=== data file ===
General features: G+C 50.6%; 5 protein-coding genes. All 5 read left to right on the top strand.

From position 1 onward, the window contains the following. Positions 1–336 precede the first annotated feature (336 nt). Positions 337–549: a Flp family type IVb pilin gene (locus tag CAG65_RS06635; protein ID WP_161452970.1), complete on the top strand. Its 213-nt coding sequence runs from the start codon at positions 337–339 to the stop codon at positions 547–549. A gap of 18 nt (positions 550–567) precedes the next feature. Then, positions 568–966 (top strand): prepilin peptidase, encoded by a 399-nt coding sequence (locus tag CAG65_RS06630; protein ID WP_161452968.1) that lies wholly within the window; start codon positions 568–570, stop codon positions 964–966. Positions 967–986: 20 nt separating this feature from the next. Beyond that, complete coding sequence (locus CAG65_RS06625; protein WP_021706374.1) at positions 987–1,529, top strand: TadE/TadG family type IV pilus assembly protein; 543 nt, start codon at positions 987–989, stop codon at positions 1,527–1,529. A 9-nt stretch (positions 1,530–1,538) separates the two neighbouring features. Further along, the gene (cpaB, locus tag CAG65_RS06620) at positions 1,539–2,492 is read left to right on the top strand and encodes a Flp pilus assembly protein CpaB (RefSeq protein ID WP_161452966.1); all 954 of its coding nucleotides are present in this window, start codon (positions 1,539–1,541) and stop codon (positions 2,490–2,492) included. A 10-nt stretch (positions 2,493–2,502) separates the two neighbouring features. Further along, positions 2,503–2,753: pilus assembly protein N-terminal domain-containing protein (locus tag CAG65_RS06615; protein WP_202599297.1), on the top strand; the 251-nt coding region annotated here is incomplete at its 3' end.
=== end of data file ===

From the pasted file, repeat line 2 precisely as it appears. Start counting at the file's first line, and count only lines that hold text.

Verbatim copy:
From position 1 onward, the window contains the following. Positions 1–336 precede the first annotated feature (336 nt). Positions 337–549: a Flp family type IVb pilin gene (locus tag CAG65_RS06635; protein ID WP_161452970.1), complete on the top strand. Its 213-nt coding sequence runs from the start codon at positions 337–339 to the stop codon at positions 547–549. A gap of 18 nt (positions 550–567) precedes the next feature. Then, positions 568–966 (top strand): prepilin peptidase, encoded by a 399-nt coding sequence (locus tag CAG65_RS06630; protein ID WP_161452968.1) that lies wholly within the window; start codon positions 568–570, stop codon positions 964–966. Positions 967–986: 20 nt separating this feature from the next. Beyond that, complete coding sequence (locus CAG65_RS06625; protein WP_021706374.1) at positions 987–1,529, top strand: TadE/TadG family type IV pilus assembly protein; 543 nt, start codon at positions 987–989, stop codon at positions 1,527–1,529. A 9-nt stretch (positions 1,530–1,538) separates the two neighbouring features. Further along, the gene (cpaB, locus tag CAG65_RS06620) at positions 1,539–2,492 is read left to right on the top strand and encodes a Flp pilus assembly protein CpaB (RefSeq protein ID WP_161452966.1); all 954 of its coding nucleotides are present in this window, start codon (positions 1,539–1,541) and stop codon (positions 2,490–2,492) included. A 10-nt stretch (positions 2,493–2,502) separates the two neighbouring features. Further along, positions 2,503–2,753: pilus assembly protein N-terminal domain-containing protein (locus tag CAG65_RS06615; protein WP_202599297.1), on the top strand; the 251-nt coding region annotated here is incomplete at its 3' end.